The Ibibio people are famed as the oldest ethnic group in Nigeria with a spoken language that is as old as the group itself. Dise Akwa Ibom’s Uwakmfon Etim takes us through what being Ibibio is about.
Daughter: “Daddy, how will I know when I’ve gotten to Akwa Ibom State?”
Father: “Once you notice the people on the road get shorter, know you’re there. You can’t miss it.” (True Story)
Their name, Ibibio, came from the word “ibio-ibio” which means short. It, however, had nothing to do with their height. (At least that’s what the history books say.) It was due to their hurried nature of doing things. Looking at the Ibibio people today, one would be hard-pressed to believe this as people from other Nigerian tribes have described the Ibibio man as “laidback.”
My Mother is Ibibio, from Ikot Abasi, and I have spent almost my entire life in Ibibio parts of Akwa Ibom State, first Ikot Abasi, then Uyo, and so giving you a brief history of the Ibibio people is not exactly going to be a tall order. I have lived and breathed Ibibio my entire life.
The Ibibio people are Kwa (Benue-Congo group of Niger-Congo language) speaking people occupying the palm belt of Akwa Ibom State.
They are regarded as the most ancient of all the ethnic groups in Nigeria. (Crazy right? I know. I was shocked too.)
By the way, the Ibibio people didn’t come from the Efik like most of you thought. The Efik came from the Ibibio, and so did the Annang and Oro peoples and other Ibibio derived tribes. However, they all see themselves as distinct groups and probably will dispute this fact. (My Father is Annang and so I know what I’m talking about. Our Annang pride is intact.)
The Ibibio, Annang, Ekid, Oron Ibeno etc, share personal names, cultures and traditions with the Ibibio and were even considered Ibibio tribes speaking dialects of Ibibio prior to the present Nigeria.
By the way, did you know there are Ibibio speaking people in Cameroon?
South-western Cameroon used to be part of present day Cross River and Akwa Ibom States. In a 1961 plebiscite, when the area (Cross River and Akwa Ibom) was known as the Eastern Region, back when there were just three states in Nigeria, it was partitioned into Cameroon. This resulted in the Ibibio, Efik and Annang being divided between Nigeria and Cameroon. However, the leadership of the Northern Region of Nigeria was able to keep the North-western section during the plebiscite. Those areas are now the Adamawa and Taraba states of Nigeria.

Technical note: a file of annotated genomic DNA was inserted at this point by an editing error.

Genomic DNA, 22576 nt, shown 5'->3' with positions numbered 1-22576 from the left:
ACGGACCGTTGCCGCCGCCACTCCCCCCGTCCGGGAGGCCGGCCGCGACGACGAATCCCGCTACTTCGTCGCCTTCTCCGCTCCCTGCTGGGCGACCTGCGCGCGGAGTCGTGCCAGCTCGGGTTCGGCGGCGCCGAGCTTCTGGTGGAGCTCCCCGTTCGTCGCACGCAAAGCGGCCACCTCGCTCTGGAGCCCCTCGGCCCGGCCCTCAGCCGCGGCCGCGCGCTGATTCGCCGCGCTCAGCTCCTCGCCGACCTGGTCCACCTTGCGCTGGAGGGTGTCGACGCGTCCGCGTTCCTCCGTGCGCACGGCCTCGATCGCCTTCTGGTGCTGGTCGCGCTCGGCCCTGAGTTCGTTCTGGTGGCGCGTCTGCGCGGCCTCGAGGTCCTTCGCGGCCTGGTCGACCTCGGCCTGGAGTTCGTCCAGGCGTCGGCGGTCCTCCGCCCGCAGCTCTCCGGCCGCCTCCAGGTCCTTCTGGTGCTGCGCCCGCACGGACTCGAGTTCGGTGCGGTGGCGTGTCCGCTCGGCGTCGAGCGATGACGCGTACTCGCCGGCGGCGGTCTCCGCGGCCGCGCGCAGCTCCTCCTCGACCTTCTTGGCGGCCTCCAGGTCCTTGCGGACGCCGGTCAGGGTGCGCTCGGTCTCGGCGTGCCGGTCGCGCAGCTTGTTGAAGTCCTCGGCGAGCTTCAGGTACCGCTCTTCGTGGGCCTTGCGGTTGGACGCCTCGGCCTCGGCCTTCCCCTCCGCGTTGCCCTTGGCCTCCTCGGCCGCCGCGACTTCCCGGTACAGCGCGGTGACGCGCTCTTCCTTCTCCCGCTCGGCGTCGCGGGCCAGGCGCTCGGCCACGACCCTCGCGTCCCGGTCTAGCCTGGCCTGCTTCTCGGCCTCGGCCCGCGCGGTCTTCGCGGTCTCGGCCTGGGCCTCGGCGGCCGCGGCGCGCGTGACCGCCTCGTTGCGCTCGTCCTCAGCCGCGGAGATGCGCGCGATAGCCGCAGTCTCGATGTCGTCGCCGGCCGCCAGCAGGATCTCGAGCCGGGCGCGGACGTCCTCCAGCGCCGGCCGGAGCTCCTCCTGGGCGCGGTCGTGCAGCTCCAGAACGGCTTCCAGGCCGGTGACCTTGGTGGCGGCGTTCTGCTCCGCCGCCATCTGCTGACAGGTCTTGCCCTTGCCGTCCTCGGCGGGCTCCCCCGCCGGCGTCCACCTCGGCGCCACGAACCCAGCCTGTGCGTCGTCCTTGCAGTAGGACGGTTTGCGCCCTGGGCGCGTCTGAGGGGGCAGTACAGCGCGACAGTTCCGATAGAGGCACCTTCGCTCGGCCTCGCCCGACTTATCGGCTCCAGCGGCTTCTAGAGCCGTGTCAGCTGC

Believe it or not, the Ibibio tribe is the 4th largest in Nigeria. Yes, you heard that right. The 4th largest. About five million people in Nigeria speak Ibibio as their mother tongue.
The Ibibio language itself is as old as its people, dating back centuries. The written form of the language is really recent though. The current written form of the language was fully developed in 1983 (if reports are to be believed), although attempts to write and develop the language itself dates back to when Hugh Goldie’s Dictionary of the Efik Language was compiled and published between 1846 and 1862.
The Ibibio and Efik languages, although similar, are not the same. (I got to learn this the hard way.)
There’s so much to talk about with regards to the Ibibio People of Akwa Ibom State. We, however, have to stop somewhere. And there isn’t a better place to stop than right here. You, on the other hand, don’t have to. Find out more about the Ibibio people. Find out about their foods, their songs, their folktales, their wedding ceremonies, everything. You’ll be glad you did.
If this is your first time of checking out diseakwaibom.com, then you really need to check out previous episodes of 40 DAYS OF AKWA IBOM.
Get to know Akwa Ibom better.